KINGSPORT, Tenn. (WJHL) — Holston Medical Group team members are everywhere in our community. One of those places is Small Miracles, an equine therapy program in Kingsport.
It’s helping people with physical, mental, and social challenges. Sometimes it’s even more effective than traditional therapy.
Pediatrician Dr. Joseph Ley sees small patients every day in a clinical setting.
But he is equally rewarded when he’s in the horse ring.
Dr. Ley is also a certified instructor for Small Miracles, an equine-assisted program that serves those with special needs and disabilities.
“It helps kids connect in better ways,” Dr. Ley said. “It also helps them with motion and motor function, so a lot of kids with cerebral palsy and things that they’re not able to control their body well, it actually helps them coordinate and learn to do that better.”
Sheri Russell, Executive and Program Director at Small Miracles, says horses have a unique way of helping those with physical challenges and those dealing with trauma. She is one of them.
“I love horses, and when I was growing up, my dad would take me for pony rides, and I didn’t realize how the horses helped me go through and endure the trauma that I had,” Russell said.
That is why Russell says military veterans have also benefited from their equine therapy program.
Throughout the pandemic, Small Miracles has grown, with more clients in need of this special form of therapy. With that growth comes the need for more volunteers, like Dr. Ley.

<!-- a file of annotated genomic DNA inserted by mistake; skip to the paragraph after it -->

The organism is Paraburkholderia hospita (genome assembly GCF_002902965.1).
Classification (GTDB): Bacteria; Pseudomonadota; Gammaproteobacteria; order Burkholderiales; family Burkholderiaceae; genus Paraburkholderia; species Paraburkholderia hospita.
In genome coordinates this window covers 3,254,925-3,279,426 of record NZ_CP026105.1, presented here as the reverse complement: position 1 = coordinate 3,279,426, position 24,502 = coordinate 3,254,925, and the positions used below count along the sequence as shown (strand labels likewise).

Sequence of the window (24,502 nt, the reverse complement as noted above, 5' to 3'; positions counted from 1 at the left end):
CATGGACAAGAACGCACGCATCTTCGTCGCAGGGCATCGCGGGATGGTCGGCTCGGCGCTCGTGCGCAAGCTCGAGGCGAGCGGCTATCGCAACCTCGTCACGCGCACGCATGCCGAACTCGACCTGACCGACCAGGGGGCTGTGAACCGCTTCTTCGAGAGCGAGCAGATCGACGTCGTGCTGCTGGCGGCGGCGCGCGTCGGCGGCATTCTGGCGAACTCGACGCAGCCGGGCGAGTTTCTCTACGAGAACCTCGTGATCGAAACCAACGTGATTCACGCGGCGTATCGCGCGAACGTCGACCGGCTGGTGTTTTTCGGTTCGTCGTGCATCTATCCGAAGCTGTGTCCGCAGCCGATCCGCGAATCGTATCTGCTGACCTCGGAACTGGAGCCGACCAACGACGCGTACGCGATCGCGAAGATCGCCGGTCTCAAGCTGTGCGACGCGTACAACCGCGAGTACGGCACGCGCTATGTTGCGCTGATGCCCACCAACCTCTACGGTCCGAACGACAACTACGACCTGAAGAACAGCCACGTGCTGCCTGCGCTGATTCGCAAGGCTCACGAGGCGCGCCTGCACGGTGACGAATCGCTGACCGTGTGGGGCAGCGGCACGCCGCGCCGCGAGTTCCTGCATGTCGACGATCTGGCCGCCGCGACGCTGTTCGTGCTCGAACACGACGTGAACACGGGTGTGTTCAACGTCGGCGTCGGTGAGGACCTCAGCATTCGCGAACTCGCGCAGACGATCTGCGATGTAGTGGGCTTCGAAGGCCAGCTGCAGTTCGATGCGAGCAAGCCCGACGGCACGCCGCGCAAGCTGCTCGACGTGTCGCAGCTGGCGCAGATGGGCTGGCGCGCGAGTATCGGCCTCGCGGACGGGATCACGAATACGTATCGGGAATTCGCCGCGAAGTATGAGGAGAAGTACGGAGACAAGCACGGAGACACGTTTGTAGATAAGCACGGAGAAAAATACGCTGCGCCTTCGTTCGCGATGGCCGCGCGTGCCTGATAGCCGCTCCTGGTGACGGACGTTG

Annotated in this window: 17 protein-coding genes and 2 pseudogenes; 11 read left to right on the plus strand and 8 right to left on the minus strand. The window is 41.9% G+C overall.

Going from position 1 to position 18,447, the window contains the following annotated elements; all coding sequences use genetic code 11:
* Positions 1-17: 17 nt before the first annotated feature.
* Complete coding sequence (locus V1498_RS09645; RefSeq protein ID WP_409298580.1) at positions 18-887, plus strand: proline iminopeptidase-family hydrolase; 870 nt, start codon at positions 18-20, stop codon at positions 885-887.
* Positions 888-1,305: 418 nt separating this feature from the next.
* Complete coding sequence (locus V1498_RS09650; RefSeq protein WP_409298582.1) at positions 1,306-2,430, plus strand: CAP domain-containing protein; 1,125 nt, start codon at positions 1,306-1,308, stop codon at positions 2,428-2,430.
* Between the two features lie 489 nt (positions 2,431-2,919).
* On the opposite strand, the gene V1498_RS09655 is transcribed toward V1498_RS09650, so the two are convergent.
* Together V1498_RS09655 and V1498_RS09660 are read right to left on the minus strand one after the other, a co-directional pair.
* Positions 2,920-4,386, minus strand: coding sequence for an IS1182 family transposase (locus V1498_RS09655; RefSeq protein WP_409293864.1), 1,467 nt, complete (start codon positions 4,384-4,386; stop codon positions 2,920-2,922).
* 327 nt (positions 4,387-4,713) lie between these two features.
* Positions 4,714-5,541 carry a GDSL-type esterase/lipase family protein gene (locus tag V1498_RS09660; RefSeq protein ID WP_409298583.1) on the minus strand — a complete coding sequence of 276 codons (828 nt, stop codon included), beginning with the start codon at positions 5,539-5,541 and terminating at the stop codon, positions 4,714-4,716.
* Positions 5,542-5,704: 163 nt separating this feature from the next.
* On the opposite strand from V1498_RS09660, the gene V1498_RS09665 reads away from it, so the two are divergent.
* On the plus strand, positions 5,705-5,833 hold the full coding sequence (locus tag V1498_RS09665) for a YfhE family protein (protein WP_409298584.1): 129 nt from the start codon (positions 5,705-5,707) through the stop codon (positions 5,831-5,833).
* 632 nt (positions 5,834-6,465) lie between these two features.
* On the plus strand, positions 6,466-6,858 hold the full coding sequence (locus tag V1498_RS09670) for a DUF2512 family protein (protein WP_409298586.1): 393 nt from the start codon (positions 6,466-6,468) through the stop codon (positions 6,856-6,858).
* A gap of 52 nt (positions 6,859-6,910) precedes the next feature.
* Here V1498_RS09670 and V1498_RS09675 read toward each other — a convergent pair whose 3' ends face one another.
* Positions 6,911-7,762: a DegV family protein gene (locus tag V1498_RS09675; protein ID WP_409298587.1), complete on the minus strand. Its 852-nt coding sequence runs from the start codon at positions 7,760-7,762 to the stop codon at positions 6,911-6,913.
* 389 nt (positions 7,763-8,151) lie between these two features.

“We have seen a huge influx of students that have suffered the harmful effects of isolation from COVID. That’s also with our military veterans that we work with,” Russell said.
Their programs require a certain number of volunteers to keep participants safe.
“For each lesson with our therapeutic horsemanship program, we need a minimum of three volunteers,” Russell said.
Both Ley and Russell feel there is something special about the healing connection between horses and humans.
“Somehow, the horses can sense a lot of people, how they relate. And being in that physical one-to-one contact can be a real positive for the kids in helping them learn how to relate, but also in other children that have motor problems, helping them move better,” Dr. Ley said.
“We love people unconditionally, horses accept you unconditionally, and we meet you where you are out here,” Russell said.
If you cannot volunteer your time, Sherri Russell says you can sponsor a horse to help with its care in a monthly or one-time donation.